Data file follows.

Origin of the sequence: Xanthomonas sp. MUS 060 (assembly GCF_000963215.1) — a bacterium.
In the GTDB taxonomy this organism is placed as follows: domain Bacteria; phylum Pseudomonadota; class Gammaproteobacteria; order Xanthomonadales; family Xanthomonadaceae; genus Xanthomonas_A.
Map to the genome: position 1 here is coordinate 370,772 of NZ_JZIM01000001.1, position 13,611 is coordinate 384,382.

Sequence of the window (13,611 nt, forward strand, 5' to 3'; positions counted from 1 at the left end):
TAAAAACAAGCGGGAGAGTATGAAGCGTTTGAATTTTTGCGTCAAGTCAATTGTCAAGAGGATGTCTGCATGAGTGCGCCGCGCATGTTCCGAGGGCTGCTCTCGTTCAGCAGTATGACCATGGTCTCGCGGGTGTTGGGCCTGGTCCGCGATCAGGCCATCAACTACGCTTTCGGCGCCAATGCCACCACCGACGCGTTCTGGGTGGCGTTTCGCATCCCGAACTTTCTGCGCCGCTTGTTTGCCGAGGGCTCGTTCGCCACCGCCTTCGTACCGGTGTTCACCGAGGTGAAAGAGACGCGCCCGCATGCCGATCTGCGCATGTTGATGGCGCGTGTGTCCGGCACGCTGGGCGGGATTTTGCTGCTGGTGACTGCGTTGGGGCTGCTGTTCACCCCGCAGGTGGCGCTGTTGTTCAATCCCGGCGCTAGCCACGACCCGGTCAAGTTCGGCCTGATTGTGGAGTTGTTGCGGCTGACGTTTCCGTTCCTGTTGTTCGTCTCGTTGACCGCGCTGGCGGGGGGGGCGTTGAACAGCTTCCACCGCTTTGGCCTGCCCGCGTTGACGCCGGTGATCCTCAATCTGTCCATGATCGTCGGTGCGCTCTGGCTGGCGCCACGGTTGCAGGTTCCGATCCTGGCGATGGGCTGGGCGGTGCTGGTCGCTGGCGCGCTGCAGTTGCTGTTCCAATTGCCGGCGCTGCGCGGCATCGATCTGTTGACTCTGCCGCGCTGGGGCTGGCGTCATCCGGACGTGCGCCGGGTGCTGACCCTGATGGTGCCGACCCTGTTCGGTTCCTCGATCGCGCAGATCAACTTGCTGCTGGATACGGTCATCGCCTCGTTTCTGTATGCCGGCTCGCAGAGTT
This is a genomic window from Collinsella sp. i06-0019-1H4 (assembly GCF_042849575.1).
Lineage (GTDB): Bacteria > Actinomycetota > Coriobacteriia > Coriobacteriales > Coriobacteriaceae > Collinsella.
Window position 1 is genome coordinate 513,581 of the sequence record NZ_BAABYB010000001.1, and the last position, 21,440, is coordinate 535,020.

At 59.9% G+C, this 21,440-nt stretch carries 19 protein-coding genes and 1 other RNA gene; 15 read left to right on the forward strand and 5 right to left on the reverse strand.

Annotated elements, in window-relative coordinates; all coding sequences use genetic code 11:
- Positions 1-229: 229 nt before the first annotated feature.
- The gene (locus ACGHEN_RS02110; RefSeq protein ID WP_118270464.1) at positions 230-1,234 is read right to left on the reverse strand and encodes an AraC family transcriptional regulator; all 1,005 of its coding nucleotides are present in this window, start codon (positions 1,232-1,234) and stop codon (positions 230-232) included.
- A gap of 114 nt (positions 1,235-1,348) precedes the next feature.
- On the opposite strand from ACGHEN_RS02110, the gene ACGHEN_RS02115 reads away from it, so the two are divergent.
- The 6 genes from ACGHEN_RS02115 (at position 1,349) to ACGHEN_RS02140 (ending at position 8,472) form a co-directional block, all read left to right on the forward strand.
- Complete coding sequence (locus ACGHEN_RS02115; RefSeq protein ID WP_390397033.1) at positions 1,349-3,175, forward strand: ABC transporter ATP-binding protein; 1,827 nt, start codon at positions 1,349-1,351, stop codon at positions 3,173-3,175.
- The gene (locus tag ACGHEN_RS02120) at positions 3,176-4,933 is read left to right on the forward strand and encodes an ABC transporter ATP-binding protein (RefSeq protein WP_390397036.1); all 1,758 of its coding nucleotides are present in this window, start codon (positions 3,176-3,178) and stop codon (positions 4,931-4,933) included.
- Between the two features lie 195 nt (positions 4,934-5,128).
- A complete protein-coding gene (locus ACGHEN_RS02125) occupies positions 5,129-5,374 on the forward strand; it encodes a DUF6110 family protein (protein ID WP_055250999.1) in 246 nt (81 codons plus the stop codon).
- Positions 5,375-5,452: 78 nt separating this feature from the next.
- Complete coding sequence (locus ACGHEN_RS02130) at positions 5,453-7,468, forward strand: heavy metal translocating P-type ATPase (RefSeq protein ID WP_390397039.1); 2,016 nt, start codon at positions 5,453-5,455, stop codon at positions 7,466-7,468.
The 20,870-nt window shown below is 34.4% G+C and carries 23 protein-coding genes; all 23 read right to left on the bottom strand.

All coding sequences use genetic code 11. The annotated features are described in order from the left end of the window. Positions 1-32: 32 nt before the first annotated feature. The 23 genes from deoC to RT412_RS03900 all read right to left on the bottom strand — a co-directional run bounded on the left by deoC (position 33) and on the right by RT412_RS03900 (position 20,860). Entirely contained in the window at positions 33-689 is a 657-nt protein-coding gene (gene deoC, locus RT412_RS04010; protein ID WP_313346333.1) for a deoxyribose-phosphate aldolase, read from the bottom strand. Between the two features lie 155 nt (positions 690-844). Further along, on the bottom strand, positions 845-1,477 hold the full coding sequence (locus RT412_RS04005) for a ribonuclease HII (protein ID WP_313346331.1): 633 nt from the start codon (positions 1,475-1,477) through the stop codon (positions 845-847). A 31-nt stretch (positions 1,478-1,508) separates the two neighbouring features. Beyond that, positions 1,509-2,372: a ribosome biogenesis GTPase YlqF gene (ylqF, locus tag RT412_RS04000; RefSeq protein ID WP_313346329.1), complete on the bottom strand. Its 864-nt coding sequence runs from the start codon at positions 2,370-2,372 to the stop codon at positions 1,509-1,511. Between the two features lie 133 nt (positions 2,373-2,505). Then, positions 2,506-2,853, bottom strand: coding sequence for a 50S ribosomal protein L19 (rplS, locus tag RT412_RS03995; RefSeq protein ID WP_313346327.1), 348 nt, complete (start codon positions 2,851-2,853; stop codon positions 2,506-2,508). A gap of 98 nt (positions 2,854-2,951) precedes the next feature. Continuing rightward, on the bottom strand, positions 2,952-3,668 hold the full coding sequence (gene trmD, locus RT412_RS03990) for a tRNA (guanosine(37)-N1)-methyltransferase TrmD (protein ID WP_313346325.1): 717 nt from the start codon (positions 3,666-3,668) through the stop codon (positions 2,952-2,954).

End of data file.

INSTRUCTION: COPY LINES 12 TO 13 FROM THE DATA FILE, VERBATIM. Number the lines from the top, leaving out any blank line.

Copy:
- The gene (locus ACGHEN_RS02110; RefSeq protein ID WP_118270464.1) at positions 230-1,234 is read right to left on the reverse strand and encodes an AraC family transcriptional regulator; all 1,005 of its coding nucleotides are present in this window, start codon (positions 1,232-1,234) and stop codon (positions 230-232) included.
- A gap of 114 nt (positions 1,235-1,348) precedes the next feature.